Leadership Spokane is committed to the truism that leaders always learn. As the Summer Olympics get underway, it is appropriate to remember that leaders should always aim to model the Olympic spirit of pursuing excellence and never quitting. Of the 11,000 athletes participating in these games, most will not be Olympic medal winners but they are certainly all winners in life because they are role models to the rest of us on pushing the limit. Likewise, leaders in life may not be the best the world ever saw but that not should take away from them putting on their game face when called to lead and stretching for the finish line doing their best.
Of note, as History.com reports, “The first written records of the ancient Olympic Games date to 776 B.C., when a cook named Coroebus won the only event – a 192-meter footrace called the stade (the origin of the modern “stadium”) – to become the first Olympic champion.” Since the first Olympic flame was lit, the spirit of competition and leaving it all on the field of play has been held high. Alec McQuade, a sports reporter for NBC Charlotte recently opined on the beautiful Olympic spirit in a recent blog: “We will see 2016-summerthese athletes achieve amazing, unthinkable feats. We witness them living out their lifelong dream through years of hard work and determination. Yes, they rely on themselves, but also their coaches, teammates, and families who have helped them keep their dream alive. Best of all, they don’t let anyone tell them what they can and cannot do.”
Is that not analogous of what we expect of our leaders? Leaders need support but they also know they must aim for gold. A leader’s job is to overcome challenge and move the organization ahead. I would not put much trust in a leader who, if I asked them what they hoped to achieve, they told me it didn’t matter. Leaders should not blurt out, “Bronze is my goal.” No, leaders should always look to achieve gold for their followers – that is the contract when one agrees to lead. Leadership is always a choice. So is the goal to leave it all on the “leadership field.”
As we watch the Olympic flame flicker for the next two weeks, take a moment to reflect on whether that Olympic spirit of being the world’s best flickers in your own heart. It should, and if it does not, use the incredible moments we will all witness to remind us all that leaders are Olympians at heart. I still remember one of the most heralded of all Olympic moments when British athlete Derek Redmond at the 1992 Summer games tore his hamstring in the 400-meter semifinal but continued the race limping and, with assistance from his father, managed to reach the finish line as the crowd gave him a standing ovation. Derek certainly did not medal and was listed as not finishing but he represented pure gold in all our hearts for not quitting, but seeking to finish for his country.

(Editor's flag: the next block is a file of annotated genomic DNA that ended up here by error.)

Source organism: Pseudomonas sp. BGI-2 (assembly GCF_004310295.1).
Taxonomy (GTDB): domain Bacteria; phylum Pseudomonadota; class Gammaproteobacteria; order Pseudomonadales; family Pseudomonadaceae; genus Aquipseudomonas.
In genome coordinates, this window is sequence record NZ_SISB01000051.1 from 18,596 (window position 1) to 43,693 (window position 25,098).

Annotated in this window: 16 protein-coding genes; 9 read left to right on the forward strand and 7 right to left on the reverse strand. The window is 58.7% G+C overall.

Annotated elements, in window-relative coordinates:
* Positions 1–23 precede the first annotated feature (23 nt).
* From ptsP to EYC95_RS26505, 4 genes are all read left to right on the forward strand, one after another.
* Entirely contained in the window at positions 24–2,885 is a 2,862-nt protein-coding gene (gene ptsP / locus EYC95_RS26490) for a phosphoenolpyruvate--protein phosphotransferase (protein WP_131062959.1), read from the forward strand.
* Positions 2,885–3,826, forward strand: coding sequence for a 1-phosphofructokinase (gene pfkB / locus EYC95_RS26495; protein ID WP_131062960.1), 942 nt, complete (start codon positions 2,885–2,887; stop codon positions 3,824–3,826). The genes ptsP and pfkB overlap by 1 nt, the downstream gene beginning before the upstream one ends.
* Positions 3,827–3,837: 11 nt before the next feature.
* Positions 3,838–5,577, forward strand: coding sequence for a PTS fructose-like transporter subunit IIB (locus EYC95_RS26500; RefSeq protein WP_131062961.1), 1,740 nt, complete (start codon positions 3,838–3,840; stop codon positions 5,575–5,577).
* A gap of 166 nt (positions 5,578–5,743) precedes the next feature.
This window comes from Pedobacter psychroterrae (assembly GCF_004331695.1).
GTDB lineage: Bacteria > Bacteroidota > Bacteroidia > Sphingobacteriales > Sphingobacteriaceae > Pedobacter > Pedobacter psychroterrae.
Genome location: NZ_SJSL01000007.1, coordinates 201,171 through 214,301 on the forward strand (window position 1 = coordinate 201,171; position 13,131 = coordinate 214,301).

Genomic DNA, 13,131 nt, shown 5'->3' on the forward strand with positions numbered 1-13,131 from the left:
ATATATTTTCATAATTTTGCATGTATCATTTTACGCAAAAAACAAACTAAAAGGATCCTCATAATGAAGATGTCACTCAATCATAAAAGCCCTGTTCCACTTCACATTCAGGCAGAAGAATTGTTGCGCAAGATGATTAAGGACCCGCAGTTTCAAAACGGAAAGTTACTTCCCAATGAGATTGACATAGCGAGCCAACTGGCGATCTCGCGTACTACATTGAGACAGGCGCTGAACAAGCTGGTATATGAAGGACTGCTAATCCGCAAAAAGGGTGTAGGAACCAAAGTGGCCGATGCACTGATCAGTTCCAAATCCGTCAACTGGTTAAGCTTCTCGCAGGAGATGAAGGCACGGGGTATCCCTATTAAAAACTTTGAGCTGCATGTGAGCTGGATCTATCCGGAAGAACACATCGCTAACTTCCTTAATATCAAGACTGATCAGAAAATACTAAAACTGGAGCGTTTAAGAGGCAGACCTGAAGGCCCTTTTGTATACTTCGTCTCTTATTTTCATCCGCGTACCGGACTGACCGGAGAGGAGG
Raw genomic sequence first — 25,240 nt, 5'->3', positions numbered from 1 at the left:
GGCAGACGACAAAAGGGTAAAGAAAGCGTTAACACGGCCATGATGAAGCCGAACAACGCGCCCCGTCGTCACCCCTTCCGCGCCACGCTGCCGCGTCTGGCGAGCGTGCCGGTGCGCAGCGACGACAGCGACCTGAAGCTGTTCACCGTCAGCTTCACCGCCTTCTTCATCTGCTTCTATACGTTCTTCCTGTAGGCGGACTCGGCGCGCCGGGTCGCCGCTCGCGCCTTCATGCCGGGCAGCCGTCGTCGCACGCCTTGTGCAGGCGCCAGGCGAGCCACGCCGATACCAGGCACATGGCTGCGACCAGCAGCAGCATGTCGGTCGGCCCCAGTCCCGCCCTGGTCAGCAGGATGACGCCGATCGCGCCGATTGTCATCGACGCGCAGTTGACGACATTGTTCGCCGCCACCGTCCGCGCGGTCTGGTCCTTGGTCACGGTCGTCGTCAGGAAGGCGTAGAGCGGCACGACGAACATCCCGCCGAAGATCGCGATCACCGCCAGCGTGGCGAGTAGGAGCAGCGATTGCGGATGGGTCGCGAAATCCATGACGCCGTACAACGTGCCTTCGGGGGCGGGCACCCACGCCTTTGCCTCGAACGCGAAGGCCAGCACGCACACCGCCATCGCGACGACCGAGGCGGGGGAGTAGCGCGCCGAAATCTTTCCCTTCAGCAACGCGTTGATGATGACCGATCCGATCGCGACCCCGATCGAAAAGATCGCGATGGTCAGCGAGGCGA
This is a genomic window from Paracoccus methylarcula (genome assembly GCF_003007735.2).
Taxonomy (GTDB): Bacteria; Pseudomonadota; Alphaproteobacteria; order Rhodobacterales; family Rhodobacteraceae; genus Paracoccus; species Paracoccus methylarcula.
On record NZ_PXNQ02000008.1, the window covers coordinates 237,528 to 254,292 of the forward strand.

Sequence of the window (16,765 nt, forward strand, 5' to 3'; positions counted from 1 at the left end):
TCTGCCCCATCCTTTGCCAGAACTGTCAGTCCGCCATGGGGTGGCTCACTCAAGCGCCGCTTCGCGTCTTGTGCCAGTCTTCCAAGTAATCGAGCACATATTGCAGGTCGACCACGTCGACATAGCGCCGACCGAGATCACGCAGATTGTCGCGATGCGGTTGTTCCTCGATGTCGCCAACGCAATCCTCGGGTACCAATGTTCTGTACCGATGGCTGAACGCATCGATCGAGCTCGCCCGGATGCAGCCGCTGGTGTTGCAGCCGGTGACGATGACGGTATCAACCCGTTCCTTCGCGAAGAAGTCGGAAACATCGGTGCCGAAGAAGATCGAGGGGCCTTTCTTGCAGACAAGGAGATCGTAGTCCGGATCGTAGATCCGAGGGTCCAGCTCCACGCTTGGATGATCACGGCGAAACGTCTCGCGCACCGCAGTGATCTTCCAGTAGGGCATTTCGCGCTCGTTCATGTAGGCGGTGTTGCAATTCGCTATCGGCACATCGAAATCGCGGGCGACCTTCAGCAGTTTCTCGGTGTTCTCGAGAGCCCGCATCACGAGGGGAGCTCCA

I have many events I enjoy watching during the competition but the one most emblematic of leadership is the high jump. Why do I suggest that? The high jump is one event where the athletes keeping jumping and jumping until they can jump no higher. Leaders need to have that same mindset – keep leading and leading until you can lead no better. That is the Olympic spirit that we all kindle within us. A powerful Dick’s Sporting Goods commercial on TV right now makes the case we all as humans have 0.2 milligrams of gold in our chemical make-up. Olympians are rare indeed in that they have capacity to dig out their own gold from within. I submit leaders should have the same Olympic spirit to always dig deep for gold for their followers. Leaders are Olympians.
The most important thing in the Olympic Games is not winning but taking part; the essential thing in life is not conquering but fighting well. ~ Pierre de Coubertin